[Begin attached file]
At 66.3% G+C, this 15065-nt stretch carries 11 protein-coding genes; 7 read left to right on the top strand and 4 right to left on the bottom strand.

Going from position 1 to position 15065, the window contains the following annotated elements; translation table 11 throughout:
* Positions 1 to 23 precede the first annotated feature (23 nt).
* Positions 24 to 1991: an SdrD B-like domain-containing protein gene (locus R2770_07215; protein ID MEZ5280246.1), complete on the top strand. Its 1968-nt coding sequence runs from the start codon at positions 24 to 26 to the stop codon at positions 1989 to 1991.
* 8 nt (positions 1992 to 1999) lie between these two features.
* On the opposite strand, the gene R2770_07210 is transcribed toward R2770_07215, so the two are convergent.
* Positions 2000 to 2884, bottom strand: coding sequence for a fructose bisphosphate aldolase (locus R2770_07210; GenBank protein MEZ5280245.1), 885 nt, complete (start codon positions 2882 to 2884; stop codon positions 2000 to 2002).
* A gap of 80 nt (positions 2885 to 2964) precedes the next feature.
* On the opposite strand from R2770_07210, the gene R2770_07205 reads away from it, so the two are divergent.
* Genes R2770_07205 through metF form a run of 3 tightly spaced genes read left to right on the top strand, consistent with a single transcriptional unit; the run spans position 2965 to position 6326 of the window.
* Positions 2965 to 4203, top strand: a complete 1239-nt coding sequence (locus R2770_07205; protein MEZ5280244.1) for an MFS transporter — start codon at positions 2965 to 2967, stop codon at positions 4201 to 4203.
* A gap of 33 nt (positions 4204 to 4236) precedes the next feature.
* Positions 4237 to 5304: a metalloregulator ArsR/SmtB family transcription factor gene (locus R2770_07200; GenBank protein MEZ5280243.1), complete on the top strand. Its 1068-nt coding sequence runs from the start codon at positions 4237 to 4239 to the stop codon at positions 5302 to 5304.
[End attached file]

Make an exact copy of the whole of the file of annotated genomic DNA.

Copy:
At 66.3% G+C, this 15065-nt stretch carries 11 protein-coding genes; 7 read left to right on the top strand and 4 right to left on the bottom strand.

Going from position 1 to position 15065, the window contains the following annotated elements; translation table 11 throughout:
* Positions 1 to 23 precede the first annotated feature (23 nt).
* Positions 24 to 1991: an SdrD B-like domain-containing protein gene (locus R2770_07215; protein ID MEZ5280246.1), complete on the top strand. Its 1968-nt coding sequence runs from the start codon at positions 24 to 26 to the stop codon at positions 1989 to 1991.
* 8 nt (positions 1992 to 1999) lie between these two features.
* On the opposite strand, the gene R2770_07210 is transcribed toward R2770_07215, so the two are convergent.
* Positions 2000 to 2884, bottom strand: coding sequence for a fructose bisphosphate aldolase (locus R2770_07210; GenBank protein MEZ5280245.1), 885 nt, complete (start codon positions 2882 to 2884; stop codon positions 2000 to 2002).
* A gap of 80 nt (positions 2885 to 2964) precedes the next feature.
* On the opposite strand from R2770_07210, the gene R2770_07205 reads away from it, so the two are divergent.
* Genes R2770_07205 through metF form a run of 3 tightly spaced genes read left to right on the top strand, consistent with a single transcriptional unit; the run spans position 2965 to position 6326 of the window.
* Positions 2965 to 4203, top strand: a complete 1239-nt coding sequence (locus R2770_07205; protein MEZ5280244.1) for an MFS transporter — start codon at positions 2965 to 2967, stop codon at positions 4201 to 4203.
* A gap of 33 nt (positions 4204 to 4236) precedes the next feature.
* Positions 4237 to 5304: a metalloregulator ArsR/SmtB family transcription factor gene (locus R2770_07200; GenBank protein MEZ5280243.1), complete on the top strand. Its 1068-nt coding sequence runs from the start codon at positions 4237 to 4239 to the stop codon at positions 5302 to 5304.